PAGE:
Some people are concerned about buying used auto parts because that are not sure about the quality of the part or where to find a good auto recycling business. "Where do I go to buy, how do I find the right part, what happens if the part isn't good, do I have to pull it myself, and is there any customer service?" There is some risk with buying used parts, but with a little effort you can save a lot of money by using recycled auto parts. There are a lot of questions that need to be answered here and I'll take a shot at resolving any concerns, because with a little research you can significantly lower your risk of buying used parts.
I think a good place to start when deciding on which place you want to buy parts from would be a referral. Either a friend or family member that has bought from an auto dismantler and had a good experience may have a recommendation. If you don’t know anyone that has bought parts for your type of car then look to the internet and search under terms like “used Audi parts” or “Audi auto recycler”. After you get some results then you can start doing some research on the businesses to see what kind of feedback they have received from their customers. Sites like Google places, Yelp, Facebook, and eBay can all provide you with information about the business along with reviews and ratings from customers.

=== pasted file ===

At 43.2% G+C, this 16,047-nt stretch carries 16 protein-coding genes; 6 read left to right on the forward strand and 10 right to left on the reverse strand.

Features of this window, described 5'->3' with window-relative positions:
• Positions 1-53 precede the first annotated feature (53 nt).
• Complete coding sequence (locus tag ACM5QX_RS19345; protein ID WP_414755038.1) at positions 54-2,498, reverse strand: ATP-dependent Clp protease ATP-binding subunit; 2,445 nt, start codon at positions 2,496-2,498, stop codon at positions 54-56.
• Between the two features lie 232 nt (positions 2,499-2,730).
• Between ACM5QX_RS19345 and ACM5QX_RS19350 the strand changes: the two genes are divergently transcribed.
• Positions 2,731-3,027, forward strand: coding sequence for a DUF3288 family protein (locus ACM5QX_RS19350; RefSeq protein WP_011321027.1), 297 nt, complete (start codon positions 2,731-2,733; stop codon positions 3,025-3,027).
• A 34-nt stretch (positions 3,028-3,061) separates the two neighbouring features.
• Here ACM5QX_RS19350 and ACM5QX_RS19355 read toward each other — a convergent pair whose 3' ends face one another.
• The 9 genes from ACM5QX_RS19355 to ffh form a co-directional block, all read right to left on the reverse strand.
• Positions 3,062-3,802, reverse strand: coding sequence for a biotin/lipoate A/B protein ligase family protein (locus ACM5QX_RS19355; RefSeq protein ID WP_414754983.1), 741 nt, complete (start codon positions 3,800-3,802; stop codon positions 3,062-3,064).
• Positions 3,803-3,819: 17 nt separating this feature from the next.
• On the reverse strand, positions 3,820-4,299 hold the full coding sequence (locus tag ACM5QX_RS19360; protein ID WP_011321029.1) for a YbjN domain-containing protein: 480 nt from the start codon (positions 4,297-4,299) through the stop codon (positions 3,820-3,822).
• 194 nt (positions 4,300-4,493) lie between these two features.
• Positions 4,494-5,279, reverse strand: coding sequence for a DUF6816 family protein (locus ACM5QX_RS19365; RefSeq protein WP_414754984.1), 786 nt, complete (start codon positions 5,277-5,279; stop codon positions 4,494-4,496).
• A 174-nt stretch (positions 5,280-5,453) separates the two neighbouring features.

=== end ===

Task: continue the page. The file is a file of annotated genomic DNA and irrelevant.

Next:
Once you narrow down your choice of an auto dismantler then you can go to their websites and get information about their location, phone number and warranty. Regarding the warranty on used parts there are few things to consider as not all warranties that are the same length are the same. First off, most dismantling places don’t offer a labor warranty with their standard warranty that covers the installation of the part if it doesn’t work or goes bad during the time of the warranty. There are some places that offer this, but it is usually an additional cost. Next most warranties are a replacement warranty and therefore they don’t refund your credit card or give you cash in return if the part doesn’t work for some reason so it’s important to have it clear up front. Almost every dismantler that I know of will offer you a “yard credit” that allows you to return the part for a full credit to use on future purchases.